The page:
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Gothic typefaces of the early 20th century (especially the American ones) present a particularly interesting case when it comes to the translation of crude old imprints to highly precise digital outlines. The irregularities and inconsistencies of these typefaces, emphasized by their simplistic lettershapes, make all the design (and production) flaws an integral part of their handdrawn appearance. An appearance, which disappears if the typeface is reproduced with the fidelity of modern type design software.
Palmer and Rey’s specimen, 1887
Barnhart Bros. and Spindler’s specimen, 1907
Miller and Richard’s specimen, 1921
Most of the modern revival projects tend to either 'correct' the inconsistencies of the old typefaces in order to achieve high quality smooth typesetting...
Image: Founders Grotesk by Klim Type Foundry
... or make a fetish out of the old print appearance.
Image: Lito by Borutta Group
The new typeface — Steinbeck — is an attempt to catch the feeling of these numerous Gothic typefaces not by applying digital special effects, that simulate the inconsistencies of print, but by approaching the process of drawing the Bezier curves differently.
Drawing outlines in a computer vector program, it is too easy to rely on the measurement tool rather than on one’s eye. Too easy to make everything geometrically perfect and visually boring. It is almost irresistable to correct a humpy curve, uneven width, imperfect symmetry, an inconsistent thickness — ideal smoothness is just one mouse drag away. In Steinbeck many of the occuring inconsistencies were kept (and many were made intentionally): without fanatically collecting curious deviations, but rather with a healthy disregard for digital precision tools.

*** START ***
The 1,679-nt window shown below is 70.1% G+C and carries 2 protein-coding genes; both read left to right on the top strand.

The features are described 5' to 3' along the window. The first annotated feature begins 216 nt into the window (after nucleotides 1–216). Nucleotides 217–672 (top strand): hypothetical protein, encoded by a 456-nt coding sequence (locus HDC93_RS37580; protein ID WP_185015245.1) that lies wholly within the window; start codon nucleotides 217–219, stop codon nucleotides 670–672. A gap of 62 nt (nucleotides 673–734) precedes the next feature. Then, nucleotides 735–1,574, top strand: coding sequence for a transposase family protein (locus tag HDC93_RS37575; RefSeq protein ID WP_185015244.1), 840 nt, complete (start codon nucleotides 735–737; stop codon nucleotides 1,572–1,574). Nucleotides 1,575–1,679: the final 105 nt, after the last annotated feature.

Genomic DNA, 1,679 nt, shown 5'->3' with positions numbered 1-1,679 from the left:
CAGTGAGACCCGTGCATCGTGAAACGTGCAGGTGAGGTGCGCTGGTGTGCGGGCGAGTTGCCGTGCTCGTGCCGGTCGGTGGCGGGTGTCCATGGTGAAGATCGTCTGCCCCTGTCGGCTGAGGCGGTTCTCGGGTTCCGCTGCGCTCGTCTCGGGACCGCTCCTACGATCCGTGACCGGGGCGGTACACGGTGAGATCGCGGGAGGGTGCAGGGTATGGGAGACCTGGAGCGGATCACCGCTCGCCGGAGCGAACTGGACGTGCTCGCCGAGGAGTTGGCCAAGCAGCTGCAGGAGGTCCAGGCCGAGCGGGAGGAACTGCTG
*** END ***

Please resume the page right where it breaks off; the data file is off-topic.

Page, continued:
In some letters the top parts overhang the bottom.
Some letters are drawn narrower than the others.
The symmetry is often imperfect.
And some letters just have erratic contours in general.
Cyrillic lettershapes were largely influenced by Rublenaya, Russian version of Akzidenz Grotesk from the beginning of the 20th century. The influence is especially apparent in the shapes of к, ж and ф.
Some italic shapes of Steinbeck are borrowed from Emma Zakharova’s designs. In 1987 she developed an interesting italic style for Bukvarnaya (a Soviet sans serif for kids): many characters of her italic were based on handwritten shapes rather than the usual slanted or cursive ones.
The most notable letters being, probably, lowercase в, х and ж. Unfortunately, the italic styles of the original digital version of Bukvarnaya — TextBook by Paratype — have very crooked outlines and poor spacing, and the revised version of the typeface — TextBook New from 2007 — abandoned Zakharova’s designs in favor of the usual slanted shapes.
A typically handwritten shape of я was used in Steinbeck Italic in addition to Zakharova’s shapes of в, х and ж.
Cyrillic в and х are also used as Latin b and x.
The typeface features an alternative shape for r and, in italic, for z.
The resulting typeface produces irregular and uneven, but (most important) lively typesetting.
As of today, two styles — Regular and Italic — are released, but the plans are made to expand the family (above all, with bold and condensed cuts).
Best regards,
The Temporary State